It’s been hard to miss Sir Richard Branson in the last few weeks.
There he was in Melbourne, leaping from a red tram to promote his new Virgin Active chain of gyms. Then it was off to Sydney, where he stepped out of a helicopter at the launch of V-Australia, Virgin Blue’s new offshoot. A few days later he was at a swimming pool hamming it up with the Australian swimming team. After that, it was off to Los Angeles, where he stood on the wing of jumbo jet.
“Recession?” Branson commented to the press on the tarmac at LA International airport. “What recession?” he said.
“The way to get out of recessions is try to expand out of recessions and create more jobs, bring airfares down and try to offer better quality of products.”
It’s a terrific entrepreneurial attitude, and typical Branson. But are his claims of expanding in the downturn just typical Branson bluster?
Figuring out exactly how much Richard Branson is worth, or how his business empire is performing, is not easy.
Branson’s sprawling Virgin Group is said to include hundreds of separate companies, covering everything from airlines, trains and telecommunications to retail, entertainment, media, financial services and health.
But Branson’s personal empire seems much bigger than it actually is.
A large number of the companies are run as joint ventures with local players (such as Australian airline Virgin Blue, in which Branson’s Virgin Group retains a 25.5% stake) while others simply operate under the Virgin brand.
A good example of this is the US chain of Virgin Megastores, which recently announced it was closing down due to soaring rents and falling sales. Branson actually sold this business in 2007, but it still trades under the Virgin moniker – for a royalty fee, of course.
The vast majority of Virgin companies are also private, which makes it hard to estimate movements in Branson’s fortune. Last year, Forbes magazine valued Branson at around $6.8 billion, although this is likely to have fallen sharply, particularly as he is heavily exposed to the ailing British economy.
“You feel like it could be a Japanese-style recession [in Britain] that goes on for 20 years – it feels that bad,” he said during his recent trip to Australia.
Branson owns a 10.4% stake in Virgin Media, a conglomerate that provides broadband, pay TV, phone and mobile services to around seven million British customers. The company is listed on the Nasdaq and was the subject of takeover speculation in 2006 and 2007, with private equity groups apparently set to offer $US30 a share. That never happened, and in the last 12 months Virgin Media shares have fallen by 70% to just over $US4. The value of Branson’s stake has tumbled from $795 million to $233 million.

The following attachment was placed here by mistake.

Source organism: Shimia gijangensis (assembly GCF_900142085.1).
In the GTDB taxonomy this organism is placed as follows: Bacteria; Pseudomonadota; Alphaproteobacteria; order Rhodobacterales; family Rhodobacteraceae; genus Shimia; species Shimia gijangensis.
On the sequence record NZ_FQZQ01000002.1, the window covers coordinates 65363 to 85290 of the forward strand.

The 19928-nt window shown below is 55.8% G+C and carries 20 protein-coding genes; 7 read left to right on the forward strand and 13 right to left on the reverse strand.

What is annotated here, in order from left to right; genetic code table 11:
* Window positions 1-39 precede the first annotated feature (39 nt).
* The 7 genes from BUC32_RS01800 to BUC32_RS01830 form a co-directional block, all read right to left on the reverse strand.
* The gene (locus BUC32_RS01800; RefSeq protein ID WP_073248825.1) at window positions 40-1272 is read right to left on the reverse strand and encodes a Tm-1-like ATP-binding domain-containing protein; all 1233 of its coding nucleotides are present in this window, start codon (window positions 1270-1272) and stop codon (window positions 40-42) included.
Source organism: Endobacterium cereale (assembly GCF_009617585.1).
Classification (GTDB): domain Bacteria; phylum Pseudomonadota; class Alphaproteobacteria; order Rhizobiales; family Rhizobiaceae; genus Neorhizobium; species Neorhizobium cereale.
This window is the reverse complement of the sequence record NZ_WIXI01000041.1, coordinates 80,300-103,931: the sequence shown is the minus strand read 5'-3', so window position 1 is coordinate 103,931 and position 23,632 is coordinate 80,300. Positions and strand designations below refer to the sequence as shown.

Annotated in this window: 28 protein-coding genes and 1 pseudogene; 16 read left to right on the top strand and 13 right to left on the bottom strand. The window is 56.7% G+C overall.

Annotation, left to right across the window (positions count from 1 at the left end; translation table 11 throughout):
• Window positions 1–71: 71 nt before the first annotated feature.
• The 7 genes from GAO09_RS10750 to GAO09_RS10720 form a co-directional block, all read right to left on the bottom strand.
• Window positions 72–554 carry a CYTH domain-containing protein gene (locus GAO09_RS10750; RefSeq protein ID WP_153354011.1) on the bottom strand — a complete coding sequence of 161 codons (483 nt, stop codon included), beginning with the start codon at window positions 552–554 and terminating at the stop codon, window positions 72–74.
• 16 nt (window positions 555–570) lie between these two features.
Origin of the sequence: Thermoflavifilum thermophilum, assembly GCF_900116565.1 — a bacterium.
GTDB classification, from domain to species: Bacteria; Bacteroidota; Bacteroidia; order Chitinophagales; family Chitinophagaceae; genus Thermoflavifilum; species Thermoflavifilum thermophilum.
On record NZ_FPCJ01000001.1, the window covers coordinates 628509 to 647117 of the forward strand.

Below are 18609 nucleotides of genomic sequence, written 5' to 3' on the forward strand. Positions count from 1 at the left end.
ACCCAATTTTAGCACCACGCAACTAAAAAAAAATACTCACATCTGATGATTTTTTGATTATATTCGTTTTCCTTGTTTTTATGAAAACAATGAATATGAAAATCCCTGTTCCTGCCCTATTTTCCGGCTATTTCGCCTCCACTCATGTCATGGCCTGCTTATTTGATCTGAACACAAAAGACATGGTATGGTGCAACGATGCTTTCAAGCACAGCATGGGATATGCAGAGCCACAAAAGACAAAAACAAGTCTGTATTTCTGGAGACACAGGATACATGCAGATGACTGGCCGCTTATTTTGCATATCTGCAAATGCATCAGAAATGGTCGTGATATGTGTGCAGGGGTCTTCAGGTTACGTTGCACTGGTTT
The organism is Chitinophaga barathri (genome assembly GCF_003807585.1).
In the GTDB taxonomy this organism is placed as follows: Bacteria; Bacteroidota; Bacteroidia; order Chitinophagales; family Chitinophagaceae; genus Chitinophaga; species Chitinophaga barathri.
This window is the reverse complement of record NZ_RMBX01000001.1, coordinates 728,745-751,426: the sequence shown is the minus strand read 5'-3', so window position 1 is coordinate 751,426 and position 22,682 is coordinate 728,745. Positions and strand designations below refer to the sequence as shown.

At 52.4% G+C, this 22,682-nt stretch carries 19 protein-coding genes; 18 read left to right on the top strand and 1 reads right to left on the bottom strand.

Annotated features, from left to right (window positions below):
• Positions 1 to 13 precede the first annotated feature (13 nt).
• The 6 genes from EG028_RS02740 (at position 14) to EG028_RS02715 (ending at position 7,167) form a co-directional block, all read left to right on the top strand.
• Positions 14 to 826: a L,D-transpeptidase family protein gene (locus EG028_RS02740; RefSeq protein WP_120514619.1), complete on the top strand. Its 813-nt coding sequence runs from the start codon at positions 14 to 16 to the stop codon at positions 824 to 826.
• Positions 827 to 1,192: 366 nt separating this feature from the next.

His 25.5% stake in Virgin Blue has taken a similar hammering, falling in value from $350 million to just $53 million. Like most airlines around the world, Virgin Blue is struggling badly and recently announced plans to sack around 400 people.
Yet for all his substantial losses, Branson does seem to be actively trying to expand and take advantage of subdued asset prices.
His biggest push is in the airline business. In the United States, his US airline Virgin America recently launched an attempt to muscle in further on the trans-American route by starting flights from Boston to San Francisco and Los Angeles.
The decision to proceed with the launch of V-Australia, despite Virgin Blue’s clear problems, is more proof that Branson is trying to take advantage of the difficult conditions in the airline industry to grab market share.
“It’s a great time to be expanding. The cost of buying new planes is very cheap. The cost of fuel is very cheap,” he told the Boston Globe last month.
Branson is making small expansionary moves in other parts of the empire too.
The Virgin Active gym chain into Australia is a relatively minor play, given the chain started with sites only in Sydney and Melbourne, but there is scope to grow.
Late last year, Virgin Media launched Britain’s fastest broadband package (offering 50MB per second) and is also pushing heavily into video on demand.
Branson is even believed to be considering the acquisition of the Honda Formula 1 team, although he says he won’t go near the sport until the business model is improved and teams stop losing hundreds of millions of dollars each year.
But despite these positive moves, you get the feeling this downturn is likely to shake the foundations of the Virgin empire.
So many of his companies operate in sectors reliant on discretionary spending, particularly travel and tourism, entertainment, retail and media. Even the Virgin Active gym chain is likely to suffer as consumers trim their budgets.
The airlines could be real millstone around Branson’s neck. The industry is in a truly terrible state, and it looks a near certainty that operators around the world will collapse or be forced to merge.
The Virgin airlines do not look to be in good shape. The fall in Virgin Blue’s share price indicates investors have all but given up on the company, and even smaller rivals such as regional airline Rex say the airline is vulnerable to a takeover.
There have also been questions raised about Virgin America’s financial position, and last week the company was forced to refute speculation in the US press that it was racking up unsustainable losses.
One thing that is certain is that the ever-upbeat Branson will never talk down his empire. You certainly can’t fault his attitude.
“Great fortunes can be made in times of recession,” he said last month.
“It’s not easy, but everything is half the price it was a few months ago. So if you can, if you’ve got a bit of money, there’s a fortune to be made.”